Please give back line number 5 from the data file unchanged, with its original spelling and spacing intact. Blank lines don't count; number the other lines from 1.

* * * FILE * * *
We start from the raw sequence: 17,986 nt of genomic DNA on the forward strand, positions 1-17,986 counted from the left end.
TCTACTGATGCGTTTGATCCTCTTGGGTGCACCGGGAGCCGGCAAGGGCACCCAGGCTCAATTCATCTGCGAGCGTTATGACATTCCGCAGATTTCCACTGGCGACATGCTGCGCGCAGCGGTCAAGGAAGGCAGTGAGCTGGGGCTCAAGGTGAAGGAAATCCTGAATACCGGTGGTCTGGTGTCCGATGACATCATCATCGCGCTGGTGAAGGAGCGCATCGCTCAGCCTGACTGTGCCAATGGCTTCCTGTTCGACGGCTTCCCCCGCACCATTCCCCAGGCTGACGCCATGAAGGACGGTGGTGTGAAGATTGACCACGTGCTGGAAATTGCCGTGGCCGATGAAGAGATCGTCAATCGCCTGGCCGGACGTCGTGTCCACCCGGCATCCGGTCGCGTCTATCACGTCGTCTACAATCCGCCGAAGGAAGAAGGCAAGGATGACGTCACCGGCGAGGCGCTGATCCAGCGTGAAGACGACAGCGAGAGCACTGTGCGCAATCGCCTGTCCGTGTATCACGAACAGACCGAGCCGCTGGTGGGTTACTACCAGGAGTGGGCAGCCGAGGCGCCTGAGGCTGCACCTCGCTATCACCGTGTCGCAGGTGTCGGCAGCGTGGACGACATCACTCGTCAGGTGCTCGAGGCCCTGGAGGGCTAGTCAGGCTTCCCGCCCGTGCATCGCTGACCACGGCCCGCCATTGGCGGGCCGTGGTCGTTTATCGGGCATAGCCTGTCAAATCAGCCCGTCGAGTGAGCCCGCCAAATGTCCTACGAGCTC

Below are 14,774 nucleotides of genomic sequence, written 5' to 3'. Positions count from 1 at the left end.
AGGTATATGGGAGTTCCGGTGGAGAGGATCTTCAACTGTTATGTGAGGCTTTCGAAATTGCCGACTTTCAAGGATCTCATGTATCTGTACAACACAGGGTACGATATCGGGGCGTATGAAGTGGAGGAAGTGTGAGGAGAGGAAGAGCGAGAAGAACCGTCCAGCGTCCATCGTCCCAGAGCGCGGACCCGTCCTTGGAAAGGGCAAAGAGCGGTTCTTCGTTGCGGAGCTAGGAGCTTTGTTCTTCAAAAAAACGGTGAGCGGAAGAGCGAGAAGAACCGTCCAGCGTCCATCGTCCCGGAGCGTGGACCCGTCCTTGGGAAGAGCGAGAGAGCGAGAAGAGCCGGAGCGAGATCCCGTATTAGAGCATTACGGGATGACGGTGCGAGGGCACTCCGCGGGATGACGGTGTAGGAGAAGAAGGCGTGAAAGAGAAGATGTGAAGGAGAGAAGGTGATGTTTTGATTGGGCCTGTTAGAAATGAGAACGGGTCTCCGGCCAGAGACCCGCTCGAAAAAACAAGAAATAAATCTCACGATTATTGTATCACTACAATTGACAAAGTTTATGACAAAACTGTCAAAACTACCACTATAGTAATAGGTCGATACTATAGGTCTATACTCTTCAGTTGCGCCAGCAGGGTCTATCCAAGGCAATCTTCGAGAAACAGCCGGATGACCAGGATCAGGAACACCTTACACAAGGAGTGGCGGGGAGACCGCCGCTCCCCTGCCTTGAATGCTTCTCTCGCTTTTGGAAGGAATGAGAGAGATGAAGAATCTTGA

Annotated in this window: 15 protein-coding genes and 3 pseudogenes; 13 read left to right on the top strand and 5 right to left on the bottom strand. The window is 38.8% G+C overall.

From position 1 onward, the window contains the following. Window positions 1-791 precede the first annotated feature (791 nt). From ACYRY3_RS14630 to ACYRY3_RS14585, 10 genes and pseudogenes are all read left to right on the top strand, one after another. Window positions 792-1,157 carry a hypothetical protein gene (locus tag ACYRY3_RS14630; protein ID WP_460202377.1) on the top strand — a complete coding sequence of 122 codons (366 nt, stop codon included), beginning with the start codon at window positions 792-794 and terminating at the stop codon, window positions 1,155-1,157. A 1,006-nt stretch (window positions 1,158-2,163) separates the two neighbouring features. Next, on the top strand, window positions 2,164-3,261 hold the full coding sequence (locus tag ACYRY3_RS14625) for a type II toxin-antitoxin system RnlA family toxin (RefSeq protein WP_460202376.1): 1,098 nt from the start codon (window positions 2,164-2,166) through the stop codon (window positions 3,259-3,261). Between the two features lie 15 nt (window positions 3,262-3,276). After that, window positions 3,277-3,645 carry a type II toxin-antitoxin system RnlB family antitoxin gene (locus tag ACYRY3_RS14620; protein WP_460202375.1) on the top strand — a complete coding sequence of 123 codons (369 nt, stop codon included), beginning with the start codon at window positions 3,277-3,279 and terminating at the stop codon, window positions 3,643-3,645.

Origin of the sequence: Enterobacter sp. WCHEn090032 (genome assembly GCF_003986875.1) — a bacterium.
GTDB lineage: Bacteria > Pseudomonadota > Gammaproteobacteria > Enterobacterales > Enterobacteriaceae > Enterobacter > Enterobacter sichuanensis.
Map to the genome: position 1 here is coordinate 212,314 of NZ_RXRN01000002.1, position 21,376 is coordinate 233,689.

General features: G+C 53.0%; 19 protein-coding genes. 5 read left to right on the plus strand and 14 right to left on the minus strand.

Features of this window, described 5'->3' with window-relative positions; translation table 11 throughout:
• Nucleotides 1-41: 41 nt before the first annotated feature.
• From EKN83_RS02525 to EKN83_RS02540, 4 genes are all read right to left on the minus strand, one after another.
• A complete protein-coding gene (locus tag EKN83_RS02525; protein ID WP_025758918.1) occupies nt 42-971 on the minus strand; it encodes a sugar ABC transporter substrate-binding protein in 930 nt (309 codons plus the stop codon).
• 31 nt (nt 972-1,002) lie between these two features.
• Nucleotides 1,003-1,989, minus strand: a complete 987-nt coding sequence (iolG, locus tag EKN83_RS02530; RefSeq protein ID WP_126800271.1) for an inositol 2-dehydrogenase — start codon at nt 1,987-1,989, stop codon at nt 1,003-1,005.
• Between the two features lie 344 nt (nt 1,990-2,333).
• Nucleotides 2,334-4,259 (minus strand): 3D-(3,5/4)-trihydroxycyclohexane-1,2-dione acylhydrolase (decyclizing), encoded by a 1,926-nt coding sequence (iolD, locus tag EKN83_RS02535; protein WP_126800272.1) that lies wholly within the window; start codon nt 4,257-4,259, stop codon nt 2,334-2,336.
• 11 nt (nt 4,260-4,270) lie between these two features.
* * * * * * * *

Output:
Annotated in this window: 15 protein-coding genes and 3 pseudogenes; 13 read left to right on the top strand and 5 right to left on the bottom strand. The window is 38.8% G+C overall.